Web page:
FAO Investment Centre

Kyrgyzstan receives support from FAO, GCF to achieve carbon sequestration in forests and rangelands

People work in a field outside the village of Kulundu, 1150 km from Bishkek, Kyrgyzstan on 21 March 2017.

The expansion of pasture areas and use of traditional extensive grazing practices with a growing number of livestock takes its toll on the forest cover of the Kyrgyz Republic. This prohibits the country from increasing carbon sequestration and storage.

At its board meeting on 12–14 November, the Green Climate Fund (GCF) approved USD 50 million in funding (including a USD 30 million grant) to break these trends by introducing an integrated, locally determined ecosystem management approach for rangelands and forest resources.

The GCF grant mechanism is an innovative catalytic element that enhances public–private partnerships promoting climate-related investments by taking a holistic approach.

For the next eight years, the project will increase carbon sequestration in three important ways: climate investments in forests and rangelands will be supported that address the drivers of degradation and emissions via institutional support; the project will develop a participatory ecosystem-based sustainable management of natural resources; and climate-sensitive value chains investments will be encouraged.

“The combination of a mountainous topology and rather dry climate limits the abundance of natural resources in Kyrgyzstan, further pressured by the negative effects of climate change,” noted Dinara Rakhmanova, Assistant FAO Representative to Kyrgyzstan. “Now we aim to provide incentives for communities to preserve and expand forested areas and increase rangelands productivity, as well as to diversify their production in order to increase climate resilience.”

Unsustainable agricultural and forestry practices and climate change are the key reasons for land degradation and soil erosion, and, ultimately, for the degradation of natural resources systems. In the Kyrgyz Republic, 40 percent of agricultural land is seriously degraded and over 85 percent of the total land area is eroded. As the climate continues to change, the seasonal redistribution of rainfall and rising temperatures will increasingly exert direct pressure on forest and grassland ecologies.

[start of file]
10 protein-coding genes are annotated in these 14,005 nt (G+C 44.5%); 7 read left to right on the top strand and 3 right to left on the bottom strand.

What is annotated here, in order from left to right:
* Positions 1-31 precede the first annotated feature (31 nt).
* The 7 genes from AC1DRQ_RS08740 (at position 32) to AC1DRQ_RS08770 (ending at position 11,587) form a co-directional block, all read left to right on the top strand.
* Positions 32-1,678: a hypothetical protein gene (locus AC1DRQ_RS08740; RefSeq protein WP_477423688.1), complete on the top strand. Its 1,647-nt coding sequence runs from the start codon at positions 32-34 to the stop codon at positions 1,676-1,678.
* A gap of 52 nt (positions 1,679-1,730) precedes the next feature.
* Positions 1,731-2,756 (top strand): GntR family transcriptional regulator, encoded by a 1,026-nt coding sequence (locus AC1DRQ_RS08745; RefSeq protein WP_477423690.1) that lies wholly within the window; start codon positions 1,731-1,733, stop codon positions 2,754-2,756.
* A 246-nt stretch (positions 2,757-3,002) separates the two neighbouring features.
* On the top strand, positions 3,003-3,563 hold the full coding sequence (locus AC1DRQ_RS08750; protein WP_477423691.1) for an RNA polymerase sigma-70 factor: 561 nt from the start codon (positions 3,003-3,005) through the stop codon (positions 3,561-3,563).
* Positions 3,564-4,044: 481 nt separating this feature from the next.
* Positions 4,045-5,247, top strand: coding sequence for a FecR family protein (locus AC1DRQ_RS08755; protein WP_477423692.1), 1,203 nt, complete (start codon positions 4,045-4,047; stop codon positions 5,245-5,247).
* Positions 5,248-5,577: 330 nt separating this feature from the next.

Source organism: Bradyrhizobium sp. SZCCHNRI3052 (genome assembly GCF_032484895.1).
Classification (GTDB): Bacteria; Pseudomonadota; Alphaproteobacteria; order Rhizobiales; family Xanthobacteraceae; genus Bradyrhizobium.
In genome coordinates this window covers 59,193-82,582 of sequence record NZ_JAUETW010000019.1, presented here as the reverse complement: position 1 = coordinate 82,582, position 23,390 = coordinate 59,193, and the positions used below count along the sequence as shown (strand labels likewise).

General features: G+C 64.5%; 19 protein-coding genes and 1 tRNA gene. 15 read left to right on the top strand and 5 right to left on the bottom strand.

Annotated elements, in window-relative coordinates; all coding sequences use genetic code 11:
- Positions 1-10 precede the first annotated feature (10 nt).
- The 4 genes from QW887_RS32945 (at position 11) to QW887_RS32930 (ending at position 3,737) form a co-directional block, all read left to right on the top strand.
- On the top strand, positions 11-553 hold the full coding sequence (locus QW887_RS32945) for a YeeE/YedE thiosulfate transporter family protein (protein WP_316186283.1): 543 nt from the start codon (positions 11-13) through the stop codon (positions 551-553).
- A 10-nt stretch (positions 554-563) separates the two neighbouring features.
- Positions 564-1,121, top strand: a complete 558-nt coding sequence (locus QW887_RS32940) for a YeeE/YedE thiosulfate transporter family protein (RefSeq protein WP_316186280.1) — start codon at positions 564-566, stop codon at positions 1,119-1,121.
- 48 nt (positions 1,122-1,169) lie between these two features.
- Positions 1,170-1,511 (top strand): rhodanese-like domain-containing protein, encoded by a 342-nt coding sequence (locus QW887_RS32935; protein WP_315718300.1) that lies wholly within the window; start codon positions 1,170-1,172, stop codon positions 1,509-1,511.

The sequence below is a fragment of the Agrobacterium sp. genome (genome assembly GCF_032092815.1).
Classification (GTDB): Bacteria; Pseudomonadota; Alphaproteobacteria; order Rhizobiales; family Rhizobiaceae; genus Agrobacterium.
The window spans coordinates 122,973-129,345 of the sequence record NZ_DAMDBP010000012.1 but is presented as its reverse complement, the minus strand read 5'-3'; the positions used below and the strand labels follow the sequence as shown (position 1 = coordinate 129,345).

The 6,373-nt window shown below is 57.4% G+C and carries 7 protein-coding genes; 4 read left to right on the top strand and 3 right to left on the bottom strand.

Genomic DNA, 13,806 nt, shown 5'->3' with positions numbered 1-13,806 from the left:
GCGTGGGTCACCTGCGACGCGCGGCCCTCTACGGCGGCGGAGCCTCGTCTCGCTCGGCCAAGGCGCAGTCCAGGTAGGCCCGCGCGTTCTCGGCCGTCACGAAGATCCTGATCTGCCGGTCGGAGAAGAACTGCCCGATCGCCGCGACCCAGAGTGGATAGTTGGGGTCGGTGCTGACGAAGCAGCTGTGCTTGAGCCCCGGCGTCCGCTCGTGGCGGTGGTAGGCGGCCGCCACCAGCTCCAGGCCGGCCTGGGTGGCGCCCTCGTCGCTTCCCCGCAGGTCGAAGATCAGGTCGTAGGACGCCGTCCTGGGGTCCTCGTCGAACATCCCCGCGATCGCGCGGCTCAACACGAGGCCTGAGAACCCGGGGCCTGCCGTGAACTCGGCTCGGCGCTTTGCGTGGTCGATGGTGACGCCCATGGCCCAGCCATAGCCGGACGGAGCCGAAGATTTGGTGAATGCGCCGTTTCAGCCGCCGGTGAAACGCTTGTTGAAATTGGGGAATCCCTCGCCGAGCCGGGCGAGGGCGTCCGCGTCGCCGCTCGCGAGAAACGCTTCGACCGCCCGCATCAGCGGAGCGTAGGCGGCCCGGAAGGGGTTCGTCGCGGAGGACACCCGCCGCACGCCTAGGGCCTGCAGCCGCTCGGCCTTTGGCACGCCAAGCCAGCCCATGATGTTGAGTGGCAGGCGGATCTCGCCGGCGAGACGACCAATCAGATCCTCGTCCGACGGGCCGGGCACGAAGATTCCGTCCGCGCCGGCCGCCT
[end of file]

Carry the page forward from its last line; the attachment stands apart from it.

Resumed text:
To this end, the GCF-funded project will strengthen evidence-based natural resources management governance, green investments to rehabilitate forests and rangelands, and climate-sensitive value chain development.

“The project will enhance carbon storage and support reduction of carbon emissions, as well as facilitate income diversification in rural areas. This will ensure climate adaptive and mitigation-oriented productivity through strengthening natural resources management governance and introducing a process of local integrated rangeland and forestry resource planning built around forest, rangeland, and livestock management practices and related green investments,” said FAO agricultural officer Tania Santivanez. “The expected reductions represent 7.6 percent of the country’s total emissions.”

Another aim is to reduce the dependency of rural communities on pastures and woody resources and improve livelihoods by channelling investments into income diversification, as well as enhanced efficiency and competitiveness for rural women and men.

Ultimately, the experience of this project will serve as a driver for disseminating good practices throughout the country. As a result, national agricultural production will shift from subsistence livestock production that is predominantly unsustainable to a value chain business-oriented economy that is more diversified and climate-sensitive.

14 November 2019, Songdo, Republic of Korea

Photo credit ©FAO/Vyacheslav Oseledko / FAO